suggest a link between medical cannabis laws and lower opioid analgesic
    overdose mortality.”
    link to JAMA (Journal of the America Medical Assoc.)

    http://archinte.jamanetwork.co…
    ——————

    Though the researchers are not sure of the *why* of this reduction in needless tragic deaths, there is no doubt that to continue with marijuana/marihuana/cannabis
    prohibition means having significantly higher death rates.

    And this is just one of many therapeutic uses of medicinal cannabis. Ohioans must now suffer or leave the state if they choose medicinal cannabis. That is harmful to people.

    Ohio has a chance November 3 with Issue 3 to end cannabis prohibition and the many harms associated with this monumental failure of policy.

    This could-and should-have been dealt with by the Ohio legislature, but all they could muster is Issue 2, a disappointing effort to stifle citizen reform of
    government. That the legislature would attempt to place restrictions on the people’s right to alter and reform government is itself proof that government is overreaching and tending towards tyranny. Interestingly, these same Ohio legislators couldn’t be bothered by Ohio casino “monopoly ownership” ballet initiatives, nor are they at odds with “monopoly ownership” of private-for-profit prisons in Ohio.

    Like it or not, marijuana is here, its been here, it will be here.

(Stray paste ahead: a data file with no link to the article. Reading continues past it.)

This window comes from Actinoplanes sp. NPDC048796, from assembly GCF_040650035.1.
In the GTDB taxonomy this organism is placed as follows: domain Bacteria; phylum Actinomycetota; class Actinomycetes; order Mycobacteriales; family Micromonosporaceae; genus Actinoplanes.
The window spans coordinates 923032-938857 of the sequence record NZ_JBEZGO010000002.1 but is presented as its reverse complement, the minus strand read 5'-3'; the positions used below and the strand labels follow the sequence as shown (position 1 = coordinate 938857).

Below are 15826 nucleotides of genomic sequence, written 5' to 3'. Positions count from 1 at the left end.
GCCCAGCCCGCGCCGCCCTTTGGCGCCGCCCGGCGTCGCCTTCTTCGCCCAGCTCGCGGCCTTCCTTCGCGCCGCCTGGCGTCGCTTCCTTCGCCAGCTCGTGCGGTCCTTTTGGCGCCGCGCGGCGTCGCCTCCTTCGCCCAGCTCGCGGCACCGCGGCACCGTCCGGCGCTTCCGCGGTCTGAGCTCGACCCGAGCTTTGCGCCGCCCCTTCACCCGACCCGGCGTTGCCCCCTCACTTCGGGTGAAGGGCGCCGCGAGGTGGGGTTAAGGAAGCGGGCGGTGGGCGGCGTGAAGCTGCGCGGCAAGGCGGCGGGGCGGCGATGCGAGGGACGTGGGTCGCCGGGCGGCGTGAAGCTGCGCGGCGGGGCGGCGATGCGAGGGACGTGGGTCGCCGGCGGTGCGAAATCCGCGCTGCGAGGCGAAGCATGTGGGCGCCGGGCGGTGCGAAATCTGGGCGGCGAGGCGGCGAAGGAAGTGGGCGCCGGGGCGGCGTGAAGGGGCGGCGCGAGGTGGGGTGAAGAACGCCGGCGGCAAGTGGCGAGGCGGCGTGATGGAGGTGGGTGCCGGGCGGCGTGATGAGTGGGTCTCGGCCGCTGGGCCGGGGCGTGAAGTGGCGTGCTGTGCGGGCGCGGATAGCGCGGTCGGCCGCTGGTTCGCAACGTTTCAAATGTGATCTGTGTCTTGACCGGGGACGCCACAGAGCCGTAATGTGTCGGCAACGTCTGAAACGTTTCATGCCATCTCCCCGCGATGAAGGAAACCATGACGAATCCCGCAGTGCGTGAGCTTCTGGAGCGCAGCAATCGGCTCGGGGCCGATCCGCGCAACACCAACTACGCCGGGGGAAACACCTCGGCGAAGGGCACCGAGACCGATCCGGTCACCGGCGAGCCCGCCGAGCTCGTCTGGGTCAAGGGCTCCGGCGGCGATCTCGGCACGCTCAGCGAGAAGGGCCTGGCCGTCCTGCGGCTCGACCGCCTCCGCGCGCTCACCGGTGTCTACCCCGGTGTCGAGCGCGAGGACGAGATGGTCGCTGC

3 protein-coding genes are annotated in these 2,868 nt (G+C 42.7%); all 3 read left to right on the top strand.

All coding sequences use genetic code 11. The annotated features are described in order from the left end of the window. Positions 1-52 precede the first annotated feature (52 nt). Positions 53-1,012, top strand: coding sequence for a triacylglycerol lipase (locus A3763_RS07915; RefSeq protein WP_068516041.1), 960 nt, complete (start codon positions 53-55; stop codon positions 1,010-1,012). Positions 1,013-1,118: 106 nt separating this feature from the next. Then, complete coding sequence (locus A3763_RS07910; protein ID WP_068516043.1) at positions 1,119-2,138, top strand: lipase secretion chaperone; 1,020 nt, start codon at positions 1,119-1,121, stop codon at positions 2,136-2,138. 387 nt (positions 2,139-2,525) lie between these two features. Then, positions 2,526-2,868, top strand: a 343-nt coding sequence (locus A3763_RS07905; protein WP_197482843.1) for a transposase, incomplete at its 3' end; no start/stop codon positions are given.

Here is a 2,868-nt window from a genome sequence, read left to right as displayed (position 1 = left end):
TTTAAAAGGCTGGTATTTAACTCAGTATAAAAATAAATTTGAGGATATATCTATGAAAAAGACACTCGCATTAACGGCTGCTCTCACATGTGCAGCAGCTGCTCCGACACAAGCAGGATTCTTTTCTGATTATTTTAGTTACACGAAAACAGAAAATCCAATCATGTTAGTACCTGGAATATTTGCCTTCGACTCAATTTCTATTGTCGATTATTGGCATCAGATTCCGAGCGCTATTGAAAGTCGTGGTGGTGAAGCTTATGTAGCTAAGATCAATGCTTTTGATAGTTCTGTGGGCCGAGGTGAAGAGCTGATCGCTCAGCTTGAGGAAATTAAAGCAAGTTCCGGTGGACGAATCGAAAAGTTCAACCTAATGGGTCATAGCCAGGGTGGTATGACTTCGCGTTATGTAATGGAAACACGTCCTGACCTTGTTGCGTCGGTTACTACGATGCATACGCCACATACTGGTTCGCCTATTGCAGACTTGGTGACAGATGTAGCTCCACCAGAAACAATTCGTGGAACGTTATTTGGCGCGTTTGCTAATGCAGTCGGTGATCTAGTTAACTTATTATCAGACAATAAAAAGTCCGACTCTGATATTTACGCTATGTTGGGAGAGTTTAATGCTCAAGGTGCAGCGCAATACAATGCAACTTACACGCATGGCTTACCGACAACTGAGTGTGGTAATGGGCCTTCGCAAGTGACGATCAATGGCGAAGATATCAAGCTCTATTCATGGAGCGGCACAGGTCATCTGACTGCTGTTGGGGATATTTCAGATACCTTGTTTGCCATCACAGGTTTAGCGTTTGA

The root of the marijuana problem is the criminalization of a behavior that is a private choice of a means to medicate and/or relax by individuals, not unlike one’s
    personal choice (called Liberty, in America) of herbal tea remedies or a glass of wine or brew after a hard days work…(as for the wine and beer-remember that previous failed effort at alcohol prohibition? What insanity [repeats of actions expecting different results] that alcohol prohibition was recognized for the failure it was and ended in only 13 years while we approach 100 years of failed cannabis prohibition.)

    Every year, we can continue to watch hundreds of millions of dollars go to the violent Mexican drug cartels with the current black market, or create a legal market
    that is taxed (with tax proceeds going directly to local and county governments) and regulated in order to keep cannabis away from those that are underage.

    Spending 120 million dollars each year to attempt to enforce clearly unenforceable cannabis prohibition combined with foregoing hundreds of millions in tax revenue for our underfunded local and county governments is a stale and unproductive policy.

    Vote NO on Issue 2 in order to preserve our right to reform and alter government.

    Vote YES on Issue 3 in order to end the failed policy of cannabis prohibition.

    •